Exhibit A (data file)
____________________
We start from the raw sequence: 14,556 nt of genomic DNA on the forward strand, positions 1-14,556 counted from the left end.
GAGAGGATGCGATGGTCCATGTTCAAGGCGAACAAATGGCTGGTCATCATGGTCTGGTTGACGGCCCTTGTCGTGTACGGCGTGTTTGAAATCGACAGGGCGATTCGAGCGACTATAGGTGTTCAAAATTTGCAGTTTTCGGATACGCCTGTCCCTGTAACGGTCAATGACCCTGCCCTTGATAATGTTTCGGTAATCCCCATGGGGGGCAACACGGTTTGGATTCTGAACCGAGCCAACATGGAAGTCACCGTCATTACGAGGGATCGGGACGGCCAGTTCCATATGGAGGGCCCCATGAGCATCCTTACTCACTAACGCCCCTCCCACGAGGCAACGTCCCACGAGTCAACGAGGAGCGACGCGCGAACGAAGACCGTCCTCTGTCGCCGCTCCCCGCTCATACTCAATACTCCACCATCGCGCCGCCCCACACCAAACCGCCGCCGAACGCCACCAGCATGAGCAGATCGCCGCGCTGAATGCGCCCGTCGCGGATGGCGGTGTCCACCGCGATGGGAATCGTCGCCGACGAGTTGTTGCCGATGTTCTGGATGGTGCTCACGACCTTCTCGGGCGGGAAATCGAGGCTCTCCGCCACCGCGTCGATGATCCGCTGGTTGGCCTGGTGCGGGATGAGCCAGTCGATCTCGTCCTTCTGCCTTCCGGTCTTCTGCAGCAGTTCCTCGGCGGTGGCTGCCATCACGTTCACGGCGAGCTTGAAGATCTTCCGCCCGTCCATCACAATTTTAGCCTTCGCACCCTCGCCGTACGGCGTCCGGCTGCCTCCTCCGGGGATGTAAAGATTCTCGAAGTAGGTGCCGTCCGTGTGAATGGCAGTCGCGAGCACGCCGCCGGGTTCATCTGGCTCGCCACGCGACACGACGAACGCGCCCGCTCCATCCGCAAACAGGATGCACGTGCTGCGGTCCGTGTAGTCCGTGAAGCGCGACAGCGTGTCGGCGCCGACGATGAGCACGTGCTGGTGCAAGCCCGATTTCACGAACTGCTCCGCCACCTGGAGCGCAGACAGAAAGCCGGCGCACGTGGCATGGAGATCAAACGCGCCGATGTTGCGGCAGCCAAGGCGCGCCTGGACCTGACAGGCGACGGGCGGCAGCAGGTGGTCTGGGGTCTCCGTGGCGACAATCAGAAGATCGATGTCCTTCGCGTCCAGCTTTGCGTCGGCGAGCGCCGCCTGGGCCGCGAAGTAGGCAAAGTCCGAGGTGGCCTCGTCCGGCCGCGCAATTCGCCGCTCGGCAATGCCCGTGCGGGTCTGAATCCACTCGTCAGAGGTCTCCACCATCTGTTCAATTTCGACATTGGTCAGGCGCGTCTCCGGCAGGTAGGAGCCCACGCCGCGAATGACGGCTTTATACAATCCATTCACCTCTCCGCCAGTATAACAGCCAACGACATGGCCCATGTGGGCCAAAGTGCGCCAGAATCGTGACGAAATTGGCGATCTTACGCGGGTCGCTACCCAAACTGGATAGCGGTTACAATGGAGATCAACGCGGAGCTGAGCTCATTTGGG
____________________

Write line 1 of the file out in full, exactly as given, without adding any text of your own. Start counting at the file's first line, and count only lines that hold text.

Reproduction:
We start from the raw sequence: 14,556 nt of genomic DNA on the forward strand, positions 1-14,556 counted from the left end.